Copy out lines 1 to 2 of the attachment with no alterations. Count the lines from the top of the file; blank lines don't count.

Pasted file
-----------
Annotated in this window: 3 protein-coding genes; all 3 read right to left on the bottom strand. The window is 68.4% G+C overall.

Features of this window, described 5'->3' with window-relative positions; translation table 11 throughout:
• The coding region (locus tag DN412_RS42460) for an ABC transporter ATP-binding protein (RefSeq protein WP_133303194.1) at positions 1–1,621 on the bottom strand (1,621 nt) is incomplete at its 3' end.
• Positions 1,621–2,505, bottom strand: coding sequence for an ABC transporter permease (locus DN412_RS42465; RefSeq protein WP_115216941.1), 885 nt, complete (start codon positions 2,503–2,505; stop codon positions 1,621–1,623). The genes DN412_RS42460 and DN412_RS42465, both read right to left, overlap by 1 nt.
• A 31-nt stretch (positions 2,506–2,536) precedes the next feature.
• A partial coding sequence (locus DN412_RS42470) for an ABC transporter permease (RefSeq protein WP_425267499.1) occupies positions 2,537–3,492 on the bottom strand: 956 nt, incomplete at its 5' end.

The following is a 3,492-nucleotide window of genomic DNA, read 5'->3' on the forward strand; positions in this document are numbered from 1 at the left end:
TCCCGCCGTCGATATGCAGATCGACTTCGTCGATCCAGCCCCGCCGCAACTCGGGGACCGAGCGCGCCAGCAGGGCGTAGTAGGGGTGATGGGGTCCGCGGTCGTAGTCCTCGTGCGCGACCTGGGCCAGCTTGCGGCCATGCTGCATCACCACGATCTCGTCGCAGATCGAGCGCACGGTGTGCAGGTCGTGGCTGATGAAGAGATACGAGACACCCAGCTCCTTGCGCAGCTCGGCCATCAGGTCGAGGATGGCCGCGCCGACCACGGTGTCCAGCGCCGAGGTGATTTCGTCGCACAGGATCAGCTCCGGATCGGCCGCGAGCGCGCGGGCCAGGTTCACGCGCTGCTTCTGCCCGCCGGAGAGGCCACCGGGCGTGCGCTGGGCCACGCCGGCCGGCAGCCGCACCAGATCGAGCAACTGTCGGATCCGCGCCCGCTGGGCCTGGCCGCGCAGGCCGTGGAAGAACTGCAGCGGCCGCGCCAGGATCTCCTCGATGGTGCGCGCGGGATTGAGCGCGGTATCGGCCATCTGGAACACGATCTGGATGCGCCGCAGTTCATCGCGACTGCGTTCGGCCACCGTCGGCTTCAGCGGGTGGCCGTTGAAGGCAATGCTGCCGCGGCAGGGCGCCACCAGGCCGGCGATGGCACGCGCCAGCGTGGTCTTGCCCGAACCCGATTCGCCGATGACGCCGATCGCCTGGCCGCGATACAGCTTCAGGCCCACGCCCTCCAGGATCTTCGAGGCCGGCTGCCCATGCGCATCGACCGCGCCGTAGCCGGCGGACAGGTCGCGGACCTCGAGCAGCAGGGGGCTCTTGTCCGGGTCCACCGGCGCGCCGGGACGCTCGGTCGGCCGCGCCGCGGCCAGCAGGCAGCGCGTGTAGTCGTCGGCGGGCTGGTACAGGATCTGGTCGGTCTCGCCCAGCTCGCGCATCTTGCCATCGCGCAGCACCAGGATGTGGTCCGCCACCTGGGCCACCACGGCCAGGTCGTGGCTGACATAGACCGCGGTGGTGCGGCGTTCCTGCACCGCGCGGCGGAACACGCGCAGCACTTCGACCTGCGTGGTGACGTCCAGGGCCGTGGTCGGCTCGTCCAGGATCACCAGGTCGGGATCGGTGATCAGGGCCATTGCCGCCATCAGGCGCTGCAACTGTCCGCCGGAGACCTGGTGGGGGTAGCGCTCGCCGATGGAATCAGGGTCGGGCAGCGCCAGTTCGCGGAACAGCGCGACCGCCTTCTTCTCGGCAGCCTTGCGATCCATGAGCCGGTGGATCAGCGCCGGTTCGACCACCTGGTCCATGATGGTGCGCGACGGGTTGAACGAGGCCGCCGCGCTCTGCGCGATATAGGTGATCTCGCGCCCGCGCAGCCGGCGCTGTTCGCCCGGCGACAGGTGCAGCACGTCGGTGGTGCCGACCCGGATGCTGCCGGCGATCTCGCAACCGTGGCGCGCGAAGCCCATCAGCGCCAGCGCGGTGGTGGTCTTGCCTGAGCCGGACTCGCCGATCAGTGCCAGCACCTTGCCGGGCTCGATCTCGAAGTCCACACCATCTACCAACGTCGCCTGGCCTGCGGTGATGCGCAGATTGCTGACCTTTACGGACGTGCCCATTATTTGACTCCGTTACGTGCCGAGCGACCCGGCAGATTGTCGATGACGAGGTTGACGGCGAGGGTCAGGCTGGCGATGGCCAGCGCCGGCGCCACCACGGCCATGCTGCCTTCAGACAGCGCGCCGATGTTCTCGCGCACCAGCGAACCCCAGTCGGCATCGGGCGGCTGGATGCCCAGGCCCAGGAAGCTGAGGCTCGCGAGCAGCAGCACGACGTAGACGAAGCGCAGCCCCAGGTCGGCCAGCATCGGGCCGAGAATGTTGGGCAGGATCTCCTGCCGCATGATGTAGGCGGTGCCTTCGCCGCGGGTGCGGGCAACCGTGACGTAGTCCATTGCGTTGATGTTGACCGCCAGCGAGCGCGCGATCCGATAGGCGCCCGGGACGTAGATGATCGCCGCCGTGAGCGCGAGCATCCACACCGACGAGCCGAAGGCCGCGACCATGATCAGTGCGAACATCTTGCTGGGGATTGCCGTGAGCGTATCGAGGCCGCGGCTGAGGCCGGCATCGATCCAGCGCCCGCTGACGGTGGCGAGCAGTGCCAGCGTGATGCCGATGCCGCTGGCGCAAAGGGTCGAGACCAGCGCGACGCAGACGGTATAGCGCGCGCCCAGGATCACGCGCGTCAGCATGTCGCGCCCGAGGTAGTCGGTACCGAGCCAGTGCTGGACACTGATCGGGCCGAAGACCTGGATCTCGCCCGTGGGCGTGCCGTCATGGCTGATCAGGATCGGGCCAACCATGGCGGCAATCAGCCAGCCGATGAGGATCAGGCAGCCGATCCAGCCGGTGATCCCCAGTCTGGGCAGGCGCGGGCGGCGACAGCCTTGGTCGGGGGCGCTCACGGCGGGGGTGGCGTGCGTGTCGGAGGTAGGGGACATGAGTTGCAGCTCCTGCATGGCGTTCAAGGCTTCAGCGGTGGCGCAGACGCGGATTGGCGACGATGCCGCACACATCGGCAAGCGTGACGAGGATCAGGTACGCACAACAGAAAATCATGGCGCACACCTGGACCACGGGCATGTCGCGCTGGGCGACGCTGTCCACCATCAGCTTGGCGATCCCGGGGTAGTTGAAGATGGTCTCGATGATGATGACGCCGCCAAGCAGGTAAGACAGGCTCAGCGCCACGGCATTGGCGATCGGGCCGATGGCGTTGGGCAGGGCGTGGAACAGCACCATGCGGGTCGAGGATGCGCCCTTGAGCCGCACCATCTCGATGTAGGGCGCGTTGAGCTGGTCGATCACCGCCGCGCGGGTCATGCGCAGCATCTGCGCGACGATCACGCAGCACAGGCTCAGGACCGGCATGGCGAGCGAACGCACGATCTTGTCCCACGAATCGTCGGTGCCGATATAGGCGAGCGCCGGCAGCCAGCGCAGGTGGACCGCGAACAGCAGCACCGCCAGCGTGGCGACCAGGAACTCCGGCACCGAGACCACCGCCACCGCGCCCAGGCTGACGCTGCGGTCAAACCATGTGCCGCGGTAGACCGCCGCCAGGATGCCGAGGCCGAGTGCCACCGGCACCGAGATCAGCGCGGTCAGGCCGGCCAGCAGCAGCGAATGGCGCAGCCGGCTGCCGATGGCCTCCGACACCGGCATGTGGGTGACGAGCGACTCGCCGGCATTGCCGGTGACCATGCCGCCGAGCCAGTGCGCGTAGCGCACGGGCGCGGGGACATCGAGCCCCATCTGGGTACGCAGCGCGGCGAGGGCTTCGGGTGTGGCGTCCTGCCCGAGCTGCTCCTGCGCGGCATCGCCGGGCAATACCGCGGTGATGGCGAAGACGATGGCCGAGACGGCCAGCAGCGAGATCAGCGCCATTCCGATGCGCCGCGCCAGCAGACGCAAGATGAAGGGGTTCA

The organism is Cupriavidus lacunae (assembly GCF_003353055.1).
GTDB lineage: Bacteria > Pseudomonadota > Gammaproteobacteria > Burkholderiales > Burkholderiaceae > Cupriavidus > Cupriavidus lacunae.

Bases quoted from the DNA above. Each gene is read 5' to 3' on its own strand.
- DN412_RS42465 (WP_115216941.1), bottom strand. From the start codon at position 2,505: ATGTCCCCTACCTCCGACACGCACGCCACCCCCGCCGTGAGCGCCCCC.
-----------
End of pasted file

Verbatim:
Annotated in this window: 3 protein-coding genes; all 3 read right to left on the bottom strand. The window is 68.4% G+C overall.

Features of this window, described 5'->3' with window-relative positions; translation table 11 throughout: